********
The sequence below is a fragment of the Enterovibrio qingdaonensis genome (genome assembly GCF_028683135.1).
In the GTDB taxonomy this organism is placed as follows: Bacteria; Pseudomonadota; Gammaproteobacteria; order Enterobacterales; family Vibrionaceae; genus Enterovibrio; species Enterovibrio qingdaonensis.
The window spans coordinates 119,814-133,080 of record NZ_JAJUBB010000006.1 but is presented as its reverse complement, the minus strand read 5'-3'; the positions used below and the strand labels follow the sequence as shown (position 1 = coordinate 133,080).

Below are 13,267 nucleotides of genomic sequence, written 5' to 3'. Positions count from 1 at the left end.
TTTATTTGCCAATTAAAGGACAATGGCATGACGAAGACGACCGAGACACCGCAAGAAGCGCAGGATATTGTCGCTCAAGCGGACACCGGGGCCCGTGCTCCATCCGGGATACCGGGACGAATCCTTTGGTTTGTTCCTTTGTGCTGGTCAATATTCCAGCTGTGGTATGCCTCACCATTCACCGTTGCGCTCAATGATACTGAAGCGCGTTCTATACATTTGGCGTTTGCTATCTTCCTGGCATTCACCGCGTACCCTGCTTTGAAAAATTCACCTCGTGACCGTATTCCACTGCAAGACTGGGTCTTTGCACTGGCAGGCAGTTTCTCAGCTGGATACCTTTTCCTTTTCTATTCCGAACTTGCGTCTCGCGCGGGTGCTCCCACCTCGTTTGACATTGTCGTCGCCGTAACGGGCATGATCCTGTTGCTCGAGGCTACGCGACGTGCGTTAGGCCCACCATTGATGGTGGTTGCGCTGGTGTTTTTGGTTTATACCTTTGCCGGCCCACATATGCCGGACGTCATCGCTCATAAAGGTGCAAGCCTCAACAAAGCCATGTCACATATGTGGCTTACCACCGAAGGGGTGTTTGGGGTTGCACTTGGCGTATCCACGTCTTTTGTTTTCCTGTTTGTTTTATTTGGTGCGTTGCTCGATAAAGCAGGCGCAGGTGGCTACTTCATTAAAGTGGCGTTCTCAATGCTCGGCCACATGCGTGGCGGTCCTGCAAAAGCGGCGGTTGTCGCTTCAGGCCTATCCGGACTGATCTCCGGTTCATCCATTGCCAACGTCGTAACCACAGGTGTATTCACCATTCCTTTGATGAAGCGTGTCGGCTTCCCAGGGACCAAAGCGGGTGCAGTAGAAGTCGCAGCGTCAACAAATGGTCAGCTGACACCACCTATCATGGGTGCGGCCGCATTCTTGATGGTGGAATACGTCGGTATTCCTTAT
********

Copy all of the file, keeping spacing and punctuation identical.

The sequence below is a fragment of the Enterovibrio qingdaonensis genome (genome assembly GCF_028683135.1).
In the GTDB taxonomy this organism is placed as follows: Bacteria; Pseudomonadota; Gammaproteobacteria; order Enterobacterales; family Vibrionaceae; genus Enterovibrio; species Enterovibrio qingdaonensis.
The window spans coordinates 119,814-133,080 of record NZ_JAJUBB010000006.1 but is presented as its reverse complement, the minus strand read 5'-3'; the positions used below and the strand labels follow the sequence as shown (position 1 = coordinate 133,080).

Below are 13,267 nucleotides of genomic sequence, written 5' to 3'. Positions count from 1 at the left end.
TTTATTTGCCAATTAAAGGACAATGGCATGACGAAGACGACCGAGACACCGCAAGAAGCGCAGGATATTGTCGCTCAAGCGGACACCGGGGCCCGTGCTCCATCCGGGATACCGGGACGAATCCTTTGGTTTGTTCCTTTGTGCTGGTCAATATTCCAGCTGTGGTATGCCTCACCATTCACCGTTGCGCTCAATGATACTGAAGCGCGTTCTATACATTTGGCGTTTGCTATCTTCCTGGCATTCACCGCGTACCCTGCTTTGAAAAATTCACCTCGTGACCGTATTCCACTGCAAGACTGGGTCTTTGCACTGGCAGGCAGTTTCTCAGCTGGATACCTTTTCCTTTTCTATTCCGAACTTGCGTCTCGCGCGGGTGCTCCCACCTCGTTTGACATTGTCGTCGCCGTAACGGGCATGATCCTGTTGCTCGAGGCTACGCGACGTGCGTTAGGCCCACCATTGATGGTGGTTGCGCTGGTGTTTTTGGTTTATACCTTTGCCGGCCCACATATGCCGGACGTCATCGCTCATAAAGGTGCAAGCCTCAACAAAGCCATGTCACATATGTGGCTTACCACCGAAGGGGTGTTTGGGGTTGCACTTGGCGTATCCACGTCTTTTGTTTTCCTGTTTGTTTTATTTGGTGCGTTGCTCGATAAAGCAGGCGCAGGTGGCTACTTCATTAAAGTGGCGTTCTCAATGCTCGGCCACATGCGTGGCGGTCCTGCAAAAGCGGCGGTTGTCGCTTCAGGCCTATCCGGACTGATCTCCGGTTCATCCATTGCCAACGTCGTAACCACAGGTGTATTCACCATTCCTTTGATGAAGCGTGTCGGCTTCCCAGGGACCAAAGCGGGTGCAGTAGAAGTCGCAGCGTCAACAAATGGTCAGCTGACACCACCTATCATGGGTGCGGCCGCATTCTTGATGGTGGAATACGTCGGTATTCCTTAT